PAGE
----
Forum for Science, Industry and Business

Sponsored by:     3M 
Search our Site:

 

Sleep deprivation effect on the immune system mirrors physical stress

02.07.2012
Study looks at white blood cell counts following 29 hours of continual wakefulness

Severe sleep loss jolts the immune system into action, reflecting the same type of immediate response shown during exposure to stress, a new study reports.

Researchers in the Netherlands and United Kingdom compared the white blood cell counts of 15 healthy young men under normal and severely sleep-deprived conditions. The greatest changes were seen in the white blood cells known as granulocytes, which showed a loss of day-night rhythmicity, along with increased numbers, particularly at night.

"Future research will reveal the molecular mechanisms behind this immediate stress response and elucidate its role in the development of diseases associated with chronic sleep loss," said Katrin Ackermann, PhD, the study's lead author. "If confirmed with more data, this will have implications for clinical practice and for professions associated with long-term sleep loss, such as rotating shift work."

Previous studies have associated sleep restriction and sleep deprivation with the development of diseases like obesity, diabetes and hypertension. Others have shown that sleep helps sustain the functioning of the immune system, and that chronic sleep loss is a risk factor for immune system impairment.

For this study, white blood cells were categorized and measured from 15 young men following a strict schedule of eight hours of sleep every day for a week. The participants were exposed to at least 15 minutes of outdoor light within the first 90 minutes of waking and prohibited from using caffeine, alcohol or medication during the final three days. All of this was designed to stabilize their circadian clocks and minimize sleep deprivation before the intensive laboratory study.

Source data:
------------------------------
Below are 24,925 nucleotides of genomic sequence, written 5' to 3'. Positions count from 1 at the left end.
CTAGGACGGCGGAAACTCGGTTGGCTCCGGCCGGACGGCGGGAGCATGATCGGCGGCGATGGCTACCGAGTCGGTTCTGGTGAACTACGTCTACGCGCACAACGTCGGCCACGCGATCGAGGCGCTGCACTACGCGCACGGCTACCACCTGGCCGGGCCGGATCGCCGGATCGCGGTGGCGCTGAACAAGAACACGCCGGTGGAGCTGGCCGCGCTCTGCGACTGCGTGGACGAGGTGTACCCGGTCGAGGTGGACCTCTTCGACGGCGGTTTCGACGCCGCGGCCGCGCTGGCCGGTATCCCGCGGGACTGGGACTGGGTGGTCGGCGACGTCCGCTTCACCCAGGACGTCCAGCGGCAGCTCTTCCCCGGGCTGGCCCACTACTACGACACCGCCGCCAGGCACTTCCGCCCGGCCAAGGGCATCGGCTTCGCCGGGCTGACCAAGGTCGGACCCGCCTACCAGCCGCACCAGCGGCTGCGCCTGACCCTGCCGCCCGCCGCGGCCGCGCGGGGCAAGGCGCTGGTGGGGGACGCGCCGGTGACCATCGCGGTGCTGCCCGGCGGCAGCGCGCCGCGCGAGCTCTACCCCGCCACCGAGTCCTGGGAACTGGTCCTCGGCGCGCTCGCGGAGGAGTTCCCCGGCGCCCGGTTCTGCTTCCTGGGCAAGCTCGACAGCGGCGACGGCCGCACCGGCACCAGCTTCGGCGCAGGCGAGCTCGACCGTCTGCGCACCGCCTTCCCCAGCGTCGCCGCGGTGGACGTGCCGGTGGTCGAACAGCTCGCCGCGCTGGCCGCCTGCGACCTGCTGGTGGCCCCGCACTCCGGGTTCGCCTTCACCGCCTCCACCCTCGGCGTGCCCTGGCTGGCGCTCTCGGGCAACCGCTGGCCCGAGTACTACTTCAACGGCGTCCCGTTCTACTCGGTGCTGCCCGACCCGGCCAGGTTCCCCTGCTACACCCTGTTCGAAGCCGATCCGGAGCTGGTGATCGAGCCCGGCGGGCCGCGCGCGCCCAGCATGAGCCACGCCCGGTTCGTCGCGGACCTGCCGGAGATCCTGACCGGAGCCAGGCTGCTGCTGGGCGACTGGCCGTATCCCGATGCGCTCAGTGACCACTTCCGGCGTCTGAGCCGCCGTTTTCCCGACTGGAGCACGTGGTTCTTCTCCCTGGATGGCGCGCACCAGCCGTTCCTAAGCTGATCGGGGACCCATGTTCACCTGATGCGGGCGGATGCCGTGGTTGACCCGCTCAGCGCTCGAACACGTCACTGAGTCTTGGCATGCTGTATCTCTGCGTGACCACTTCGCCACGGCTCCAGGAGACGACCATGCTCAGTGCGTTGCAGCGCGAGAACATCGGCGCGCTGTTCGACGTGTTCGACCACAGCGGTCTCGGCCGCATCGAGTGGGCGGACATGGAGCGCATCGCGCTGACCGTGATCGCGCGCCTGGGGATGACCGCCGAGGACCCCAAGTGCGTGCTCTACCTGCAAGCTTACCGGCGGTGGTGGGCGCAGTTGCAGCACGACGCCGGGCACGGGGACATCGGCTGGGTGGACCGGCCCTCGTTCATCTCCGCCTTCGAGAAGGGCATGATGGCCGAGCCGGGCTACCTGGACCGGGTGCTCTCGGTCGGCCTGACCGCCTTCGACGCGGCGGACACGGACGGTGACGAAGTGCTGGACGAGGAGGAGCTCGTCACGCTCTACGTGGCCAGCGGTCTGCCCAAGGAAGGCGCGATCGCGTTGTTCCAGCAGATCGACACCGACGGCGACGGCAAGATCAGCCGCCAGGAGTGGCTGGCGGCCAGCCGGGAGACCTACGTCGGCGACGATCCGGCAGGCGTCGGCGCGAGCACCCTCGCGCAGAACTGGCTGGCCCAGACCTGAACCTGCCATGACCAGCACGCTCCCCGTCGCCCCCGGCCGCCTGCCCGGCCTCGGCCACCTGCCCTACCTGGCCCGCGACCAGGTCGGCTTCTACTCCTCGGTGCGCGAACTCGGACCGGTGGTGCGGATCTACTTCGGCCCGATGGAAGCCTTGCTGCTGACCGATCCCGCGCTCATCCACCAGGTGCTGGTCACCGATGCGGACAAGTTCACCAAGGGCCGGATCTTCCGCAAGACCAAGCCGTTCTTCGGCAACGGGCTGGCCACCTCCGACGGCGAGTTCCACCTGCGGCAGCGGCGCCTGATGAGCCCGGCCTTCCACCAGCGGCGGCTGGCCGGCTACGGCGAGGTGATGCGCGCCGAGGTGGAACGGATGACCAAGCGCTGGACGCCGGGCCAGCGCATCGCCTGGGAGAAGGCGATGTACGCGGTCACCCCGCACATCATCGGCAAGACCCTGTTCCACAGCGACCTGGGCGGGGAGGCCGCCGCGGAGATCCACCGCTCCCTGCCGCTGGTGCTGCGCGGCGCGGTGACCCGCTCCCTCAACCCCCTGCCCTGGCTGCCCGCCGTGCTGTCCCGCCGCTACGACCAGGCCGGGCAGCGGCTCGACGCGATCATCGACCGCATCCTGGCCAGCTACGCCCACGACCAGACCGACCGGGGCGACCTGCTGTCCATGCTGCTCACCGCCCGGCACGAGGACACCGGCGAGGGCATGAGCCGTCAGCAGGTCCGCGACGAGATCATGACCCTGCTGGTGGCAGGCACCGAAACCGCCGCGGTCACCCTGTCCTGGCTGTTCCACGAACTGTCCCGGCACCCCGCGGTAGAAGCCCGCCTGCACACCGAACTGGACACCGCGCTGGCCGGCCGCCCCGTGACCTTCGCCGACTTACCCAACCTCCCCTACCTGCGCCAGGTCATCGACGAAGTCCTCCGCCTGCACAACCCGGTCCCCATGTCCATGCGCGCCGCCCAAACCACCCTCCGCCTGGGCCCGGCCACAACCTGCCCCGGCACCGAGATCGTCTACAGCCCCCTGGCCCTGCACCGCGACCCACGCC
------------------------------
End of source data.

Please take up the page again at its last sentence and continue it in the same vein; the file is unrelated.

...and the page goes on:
White blood cell counts in a normal sleep/wake cycle were compared to the numbers produced during the second part of the experiment, in which blood samples were collected during 29 hours of continual wakefulness.

"The granulocytes reacted immediately to the physical stress of sleep loss and directly mirrored the body's stress response," said Ackermann, a postdoctoral researcher at the Eramus MC University Medical Center Rotterdam in the Netherlands.

The study, "Diurnal Rhythms in Blood Cell Populations and the Effect of Acute Sleep Deprivation in Healthy Young Men," was a collaborative effort between the Department of Forensic Molecular Biology at Erasmus MC University Medical Center Rotterdam and Chronobiology, Faculty of Health and Medical Sciences at the University of Surrey, United Kingdom. The laboratory study was conducted at the University of Surrey Clinical Research Centre.

For a copy of the study or to arrange an interview with an AASM spokesperson, please contact PR Coordinator Doug Dusik at 630-737-9700, ext. 9364, or ddusik@aasmnet.org.

The monthly, peer-reviewed, scientific journal SLEEP is published online by the Associated Professional Sleep Societies LLC, a joint venture of the American Academy of Sleep Medicine and the Sleep Research Society. The AASM is a professional membership society that is the leader in setting standards and promoting excellence in sleep medicine health care, education and research (www.aasmnet.org).

Read more about sleep disorders from the American Academy of Sleep Medicine on the Your Sleep website, http://www.sleepcentral.org. Help for people who have a sleep problem is available at more than 2,400 AASM-accredited sleep disorders centers around the United States.

Doug Dusik | EurekAlert!
Further information: